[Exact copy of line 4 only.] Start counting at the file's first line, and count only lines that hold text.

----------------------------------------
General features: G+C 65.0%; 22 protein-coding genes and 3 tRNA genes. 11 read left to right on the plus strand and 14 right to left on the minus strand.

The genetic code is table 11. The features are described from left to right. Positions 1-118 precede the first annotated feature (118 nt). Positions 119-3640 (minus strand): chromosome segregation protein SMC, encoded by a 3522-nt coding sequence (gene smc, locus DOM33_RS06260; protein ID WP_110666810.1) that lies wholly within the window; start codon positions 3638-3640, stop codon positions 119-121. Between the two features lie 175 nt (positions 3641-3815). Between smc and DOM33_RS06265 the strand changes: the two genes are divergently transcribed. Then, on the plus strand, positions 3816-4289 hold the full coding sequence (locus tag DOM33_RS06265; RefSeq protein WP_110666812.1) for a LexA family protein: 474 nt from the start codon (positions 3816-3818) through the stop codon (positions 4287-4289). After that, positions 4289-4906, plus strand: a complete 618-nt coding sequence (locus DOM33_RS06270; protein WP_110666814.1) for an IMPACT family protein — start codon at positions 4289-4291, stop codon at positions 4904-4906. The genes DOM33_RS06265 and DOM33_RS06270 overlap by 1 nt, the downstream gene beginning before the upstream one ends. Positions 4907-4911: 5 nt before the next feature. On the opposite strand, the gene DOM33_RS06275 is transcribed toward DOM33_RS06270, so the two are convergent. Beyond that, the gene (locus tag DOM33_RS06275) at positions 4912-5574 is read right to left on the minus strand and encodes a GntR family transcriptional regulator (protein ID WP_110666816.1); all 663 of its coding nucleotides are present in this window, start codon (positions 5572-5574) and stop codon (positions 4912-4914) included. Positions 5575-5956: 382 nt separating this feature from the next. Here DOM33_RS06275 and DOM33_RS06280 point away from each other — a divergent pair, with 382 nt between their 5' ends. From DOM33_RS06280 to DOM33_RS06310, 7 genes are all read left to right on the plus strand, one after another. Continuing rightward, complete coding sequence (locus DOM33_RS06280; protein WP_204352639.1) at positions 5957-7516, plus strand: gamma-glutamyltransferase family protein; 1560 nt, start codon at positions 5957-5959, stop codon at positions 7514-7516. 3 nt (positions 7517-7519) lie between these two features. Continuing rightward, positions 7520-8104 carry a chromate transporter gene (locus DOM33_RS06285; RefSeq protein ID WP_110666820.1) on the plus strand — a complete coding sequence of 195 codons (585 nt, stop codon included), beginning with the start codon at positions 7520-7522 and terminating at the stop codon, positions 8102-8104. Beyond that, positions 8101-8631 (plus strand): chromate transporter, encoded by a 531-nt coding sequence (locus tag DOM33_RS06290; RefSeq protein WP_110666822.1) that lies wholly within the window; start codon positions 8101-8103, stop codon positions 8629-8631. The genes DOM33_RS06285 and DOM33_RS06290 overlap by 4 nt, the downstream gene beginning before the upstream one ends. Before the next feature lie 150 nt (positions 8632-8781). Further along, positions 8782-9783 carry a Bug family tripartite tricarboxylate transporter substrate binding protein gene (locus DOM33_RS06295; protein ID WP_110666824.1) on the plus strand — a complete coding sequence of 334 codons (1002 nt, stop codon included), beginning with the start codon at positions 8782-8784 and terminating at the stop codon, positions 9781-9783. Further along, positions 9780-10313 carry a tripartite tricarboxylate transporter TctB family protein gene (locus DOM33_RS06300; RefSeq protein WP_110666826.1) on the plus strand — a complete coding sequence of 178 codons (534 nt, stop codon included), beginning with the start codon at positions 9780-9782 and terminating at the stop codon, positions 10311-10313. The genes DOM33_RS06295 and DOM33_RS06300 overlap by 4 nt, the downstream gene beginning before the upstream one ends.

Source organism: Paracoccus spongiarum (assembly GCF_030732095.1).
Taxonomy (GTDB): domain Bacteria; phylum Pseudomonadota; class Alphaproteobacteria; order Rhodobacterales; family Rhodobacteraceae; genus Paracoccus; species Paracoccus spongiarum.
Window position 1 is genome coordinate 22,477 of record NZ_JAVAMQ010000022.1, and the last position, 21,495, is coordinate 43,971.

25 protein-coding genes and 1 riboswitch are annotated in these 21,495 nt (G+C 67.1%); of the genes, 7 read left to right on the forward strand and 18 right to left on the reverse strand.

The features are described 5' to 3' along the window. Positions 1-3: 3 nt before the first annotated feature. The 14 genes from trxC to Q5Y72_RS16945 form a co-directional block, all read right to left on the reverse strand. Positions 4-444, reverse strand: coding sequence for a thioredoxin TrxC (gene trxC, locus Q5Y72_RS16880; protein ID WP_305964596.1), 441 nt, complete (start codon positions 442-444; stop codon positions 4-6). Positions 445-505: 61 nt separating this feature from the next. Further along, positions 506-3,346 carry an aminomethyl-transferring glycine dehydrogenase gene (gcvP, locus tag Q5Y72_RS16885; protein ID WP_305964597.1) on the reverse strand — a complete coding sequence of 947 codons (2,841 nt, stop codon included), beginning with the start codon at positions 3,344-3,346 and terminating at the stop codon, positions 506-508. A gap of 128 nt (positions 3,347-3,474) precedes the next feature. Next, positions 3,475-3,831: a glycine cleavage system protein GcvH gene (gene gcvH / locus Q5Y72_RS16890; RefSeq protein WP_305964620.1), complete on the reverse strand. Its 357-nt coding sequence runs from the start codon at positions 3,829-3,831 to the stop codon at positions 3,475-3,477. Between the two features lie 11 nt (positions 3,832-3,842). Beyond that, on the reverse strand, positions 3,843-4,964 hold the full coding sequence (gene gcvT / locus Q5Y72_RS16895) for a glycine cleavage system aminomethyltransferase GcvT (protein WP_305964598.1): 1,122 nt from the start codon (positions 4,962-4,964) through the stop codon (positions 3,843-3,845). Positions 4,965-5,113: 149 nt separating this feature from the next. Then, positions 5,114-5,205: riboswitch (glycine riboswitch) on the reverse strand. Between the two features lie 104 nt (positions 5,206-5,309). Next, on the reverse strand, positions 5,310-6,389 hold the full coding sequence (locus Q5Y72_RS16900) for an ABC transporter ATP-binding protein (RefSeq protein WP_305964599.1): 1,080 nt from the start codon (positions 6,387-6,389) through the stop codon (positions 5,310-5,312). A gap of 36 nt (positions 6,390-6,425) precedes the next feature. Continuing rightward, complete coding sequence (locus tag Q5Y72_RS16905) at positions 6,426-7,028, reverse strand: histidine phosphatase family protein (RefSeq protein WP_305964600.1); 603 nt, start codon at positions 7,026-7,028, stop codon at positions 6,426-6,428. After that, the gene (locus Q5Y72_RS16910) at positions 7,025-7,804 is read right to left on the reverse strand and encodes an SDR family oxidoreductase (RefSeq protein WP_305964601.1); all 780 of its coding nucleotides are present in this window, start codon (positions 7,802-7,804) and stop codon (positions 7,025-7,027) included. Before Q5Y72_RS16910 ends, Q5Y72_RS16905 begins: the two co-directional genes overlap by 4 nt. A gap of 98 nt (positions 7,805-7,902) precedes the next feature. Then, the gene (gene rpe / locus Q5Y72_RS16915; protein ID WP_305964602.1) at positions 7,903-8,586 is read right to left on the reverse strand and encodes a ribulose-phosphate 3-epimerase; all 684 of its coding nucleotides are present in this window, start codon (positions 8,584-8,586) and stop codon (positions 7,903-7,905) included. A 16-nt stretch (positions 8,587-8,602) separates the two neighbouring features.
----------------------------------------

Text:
Taxonomy (GTDB): domain Bacteria; phylum Pseudomonadota; class Alphaproteobacteria; order Rhodobacterales; family Rhodobacteraceae; genus Paracoccus; species Paracoccus spongiarum.